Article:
By: Otiena Ellwand
Location: (1162 Queen St. East)
Most people think that knitting is a female dominated activity. However, during both World Wars, men were darning their own socks.
The Purple Purl, a yarn and café in Toronto’s east-end neighbourhood of Leslieville, has around 15 regular male customers, but the owners think that it’s changing. Modern men’s pattern books and male knitwear designers like Jared Flood are proving that knitting is not just a craft enjoyed by women.
Breaking down these barriers is what the Purple Purl is all about. And they seem to have figured out how to offer a space that appeals to all skill-sets, backgrounds and age groups. When the store opens at 11a.m. there are customers. When it stays open late on Tuesday nights, there are still customers, making the people who are waiting outside at the streetcar stop wonder, “What is going on in there?”
Maybe it has something to do with the tactile and colourful nature of wool that makes the store difficult to resist. Lining the walls are shelves choc-a-block full of bamboo and silk blends, alpaca wool from Peru and even balls made out of 100 per cent milk sold for $12 each. You just want to touch it all.
“We wanted to make it feel like a living room away from home,” said Miko Schechter, co-owner. At the centre of the store, there’s a cluster of comfy chairs set around a small wooden coffee table— perfect for placing a coffee and a treat to sustain you (some customers stay all day)— and the fish bowl windows give a glimpse out onto bustling Queen Street East.
“[Knitting] is a social thing and you’re producing something,” said Schechter, who has been knitting for 15 years. “We all have a love for the craft and the fibres and we all get to share that. So it doesn’t matter what political level or economic base you’re coming from, we can all sort of get together around the craft.”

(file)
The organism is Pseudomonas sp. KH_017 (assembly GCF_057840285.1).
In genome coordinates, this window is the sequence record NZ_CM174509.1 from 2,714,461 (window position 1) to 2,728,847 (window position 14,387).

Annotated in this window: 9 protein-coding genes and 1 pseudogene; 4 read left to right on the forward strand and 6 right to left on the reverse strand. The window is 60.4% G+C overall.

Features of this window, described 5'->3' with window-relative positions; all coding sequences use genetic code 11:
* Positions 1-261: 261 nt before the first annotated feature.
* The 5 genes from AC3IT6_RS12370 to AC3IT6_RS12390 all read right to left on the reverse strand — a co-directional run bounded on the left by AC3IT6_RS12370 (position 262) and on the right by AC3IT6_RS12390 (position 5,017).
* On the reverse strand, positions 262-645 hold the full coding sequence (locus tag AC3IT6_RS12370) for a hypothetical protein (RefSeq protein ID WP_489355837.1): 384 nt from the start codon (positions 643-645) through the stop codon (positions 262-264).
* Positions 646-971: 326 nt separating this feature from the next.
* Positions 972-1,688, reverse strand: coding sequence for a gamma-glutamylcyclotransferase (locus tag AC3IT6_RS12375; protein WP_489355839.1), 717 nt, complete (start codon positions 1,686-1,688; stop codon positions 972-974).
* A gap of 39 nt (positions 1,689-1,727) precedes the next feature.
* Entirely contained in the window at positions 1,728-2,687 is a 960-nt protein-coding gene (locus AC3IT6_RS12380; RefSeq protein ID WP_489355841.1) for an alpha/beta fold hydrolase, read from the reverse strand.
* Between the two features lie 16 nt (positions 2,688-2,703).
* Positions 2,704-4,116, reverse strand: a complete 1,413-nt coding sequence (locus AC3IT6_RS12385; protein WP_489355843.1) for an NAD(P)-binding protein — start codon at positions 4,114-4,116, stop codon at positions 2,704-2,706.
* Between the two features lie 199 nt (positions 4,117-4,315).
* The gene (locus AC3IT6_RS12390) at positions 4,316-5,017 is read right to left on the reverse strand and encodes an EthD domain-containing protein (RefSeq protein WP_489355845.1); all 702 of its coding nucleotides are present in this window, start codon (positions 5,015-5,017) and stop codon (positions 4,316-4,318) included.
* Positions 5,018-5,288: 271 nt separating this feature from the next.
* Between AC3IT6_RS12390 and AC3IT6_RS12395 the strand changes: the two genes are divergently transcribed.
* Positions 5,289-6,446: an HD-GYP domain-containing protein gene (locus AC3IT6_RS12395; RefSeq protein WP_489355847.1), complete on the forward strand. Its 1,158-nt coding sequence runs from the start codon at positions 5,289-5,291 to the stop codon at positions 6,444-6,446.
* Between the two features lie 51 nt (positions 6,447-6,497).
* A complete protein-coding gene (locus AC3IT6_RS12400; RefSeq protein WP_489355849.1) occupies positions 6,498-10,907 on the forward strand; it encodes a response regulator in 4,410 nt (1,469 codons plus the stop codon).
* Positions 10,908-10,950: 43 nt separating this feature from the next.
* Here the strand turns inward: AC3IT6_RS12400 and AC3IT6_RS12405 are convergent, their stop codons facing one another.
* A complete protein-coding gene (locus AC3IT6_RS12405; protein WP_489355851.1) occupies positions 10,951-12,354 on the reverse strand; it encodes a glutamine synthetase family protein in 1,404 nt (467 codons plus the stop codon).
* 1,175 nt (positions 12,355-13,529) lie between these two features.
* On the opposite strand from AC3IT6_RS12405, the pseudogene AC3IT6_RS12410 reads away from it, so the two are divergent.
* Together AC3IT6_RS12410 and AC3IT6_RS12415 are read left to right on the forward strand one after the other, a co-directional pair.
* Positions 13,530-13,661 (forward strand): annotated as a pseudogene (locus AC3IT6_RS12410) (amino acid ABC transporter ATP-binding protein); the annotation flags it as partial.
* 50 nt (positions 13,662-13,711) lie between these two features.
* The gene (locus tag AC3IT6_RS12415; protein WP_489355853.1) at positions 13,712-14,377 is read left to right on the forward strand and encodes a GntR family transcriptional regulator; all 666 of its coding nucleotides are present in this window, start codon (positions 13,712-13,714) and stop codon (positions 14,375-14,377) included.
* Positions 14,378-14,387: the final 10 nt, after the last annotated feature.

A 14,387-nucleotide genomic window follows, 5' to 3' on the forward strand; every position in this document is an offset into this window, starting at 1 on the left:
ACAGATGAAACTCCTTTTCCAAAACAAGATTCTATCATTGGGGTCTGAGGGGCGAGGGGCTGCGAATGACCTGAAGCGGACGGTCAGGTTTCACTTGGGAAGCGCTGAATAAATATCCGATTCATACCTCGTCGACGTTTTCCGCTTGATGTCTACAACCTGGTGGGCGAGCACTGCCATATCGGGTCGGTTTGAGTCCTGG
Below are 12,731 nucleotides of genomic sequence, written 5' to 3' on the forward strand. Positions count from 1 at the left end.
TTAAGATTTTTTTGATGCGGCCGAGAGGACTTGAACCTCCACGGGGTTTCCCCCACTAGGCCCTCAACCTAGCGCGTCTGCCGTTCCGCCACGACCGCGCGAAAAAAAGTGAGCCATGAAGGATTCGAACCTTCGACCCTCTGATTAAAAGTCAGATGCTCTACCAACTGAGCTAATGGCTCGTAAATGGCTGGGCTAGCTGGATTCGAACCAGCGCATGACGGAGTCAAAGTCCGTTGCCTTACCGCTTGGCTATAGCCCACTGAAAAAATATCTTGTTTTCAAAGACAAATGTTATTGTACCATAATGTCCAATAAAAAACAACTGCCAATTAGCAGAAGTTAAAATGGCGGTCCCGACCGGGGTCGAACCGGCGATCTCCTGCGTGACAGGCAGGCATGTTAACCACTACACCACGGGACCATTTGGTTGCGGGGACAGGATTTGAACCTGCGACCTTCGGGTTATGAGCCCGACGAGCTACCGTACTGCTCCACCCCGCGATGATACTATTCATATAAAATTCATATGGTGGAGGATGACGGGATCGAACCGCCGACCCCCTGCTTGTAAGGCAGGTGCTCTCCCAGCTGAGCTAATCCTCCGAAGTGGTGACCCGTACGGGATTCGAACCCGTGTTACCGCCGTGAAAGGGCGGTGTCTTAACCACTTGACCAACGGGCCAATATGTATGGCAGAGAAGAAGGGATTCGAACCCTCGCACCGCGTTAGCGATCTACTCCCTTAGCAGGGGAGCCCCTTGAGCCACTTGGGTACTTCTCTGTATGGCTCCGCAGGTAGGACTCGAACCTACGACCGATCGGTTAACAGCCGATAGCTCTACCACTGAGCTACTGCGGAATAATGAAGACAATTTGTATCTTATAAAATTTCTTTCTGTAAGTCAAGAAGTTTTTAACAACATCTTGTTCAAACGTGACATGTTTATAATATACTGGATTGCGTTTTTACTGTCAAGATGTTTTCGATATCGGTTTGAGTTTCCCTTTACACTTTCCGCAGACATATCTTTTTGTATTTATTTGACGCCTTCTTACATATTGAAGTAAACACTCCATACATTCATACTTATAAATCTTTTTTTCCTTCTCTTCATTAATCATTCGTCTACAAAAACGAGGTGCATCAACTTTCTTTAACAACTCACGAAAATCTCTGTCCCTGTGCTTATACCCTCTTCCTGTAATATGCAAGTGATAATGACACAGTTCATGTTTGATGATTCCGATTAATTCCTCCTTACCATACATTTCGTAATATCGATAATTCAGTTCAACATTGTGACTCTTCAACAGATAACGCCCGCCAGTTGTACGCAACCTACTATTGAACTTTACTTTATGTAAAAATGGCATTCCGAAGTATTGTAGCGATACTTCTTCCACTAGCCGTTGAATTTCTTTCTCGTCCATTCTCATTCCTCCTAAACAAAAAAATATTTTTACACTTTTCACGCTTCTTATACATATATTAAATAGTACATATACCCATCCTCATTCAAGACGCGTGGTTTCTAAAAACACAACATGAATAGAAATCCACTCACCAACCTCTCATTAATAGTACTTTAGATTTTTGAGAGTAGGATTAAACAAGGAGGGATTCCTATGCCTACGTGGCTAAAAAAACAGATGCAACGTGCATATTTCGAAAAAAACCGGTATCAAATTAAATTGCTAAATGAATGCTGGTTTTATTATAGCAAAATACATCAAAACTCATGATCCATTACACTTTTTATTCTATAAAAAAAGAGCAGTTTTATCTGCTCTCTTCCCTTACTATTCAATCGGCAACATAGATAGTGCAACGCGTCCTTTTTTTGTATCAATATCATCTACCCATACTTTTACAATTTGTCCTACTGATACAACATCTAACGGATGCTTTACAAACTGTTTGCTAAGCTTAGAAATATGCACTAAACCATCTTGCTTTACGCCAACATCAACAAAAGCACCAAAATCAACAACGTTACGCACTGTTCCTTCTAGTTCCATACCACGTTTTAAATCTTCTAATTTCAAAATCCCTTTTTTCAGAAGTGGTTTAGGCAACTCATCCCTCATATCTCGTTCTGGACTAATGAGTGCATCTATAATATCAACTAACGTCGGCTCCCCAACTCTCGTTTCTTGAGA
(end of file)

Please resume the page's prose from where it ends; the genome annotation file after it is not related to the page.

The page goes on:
Unlike other cafés where people bring their computers and subsequently close themselves off from conversation, here knitting acts an icebreaker. “You kind of already feel familiar with the person before you know much about them but their craft and I think that helps break down barriers,” said Schechter.
The Purple Purl offers knitting classes for adults and children and also organizes other events, like this year’s Book Challenge that was inspired by the film, Julie & Julia. “She cooked her way through a book, and we’re going to knit our way through a book,” said Schechter, who’s chosen a book with 40 patterns in it. “It’ll take me a year, because I’m not a monogamous knitter which means I have several patterns on the needle and my eye is always wandering.”
“New fibre comes in, must cast on, it’s just terrible, I’d say a sickness, but not really,” says Jen Campbell, the other co-owner, who’s chosen a book with 21 patterns.
At the end, they plan on throwing a party where all participants get to show off what they’ve made. When asked if they plan to sell their creations, the ladies say no, it’s just for fun.
“In terms of working for yourself, it’s easy to resent what you’re doing, you don’t ever want to take your hobby and not love it anymore,” says Campbell.
“The moment it’s not fun, that’s the moment when you consider other things,” finishes Schechter.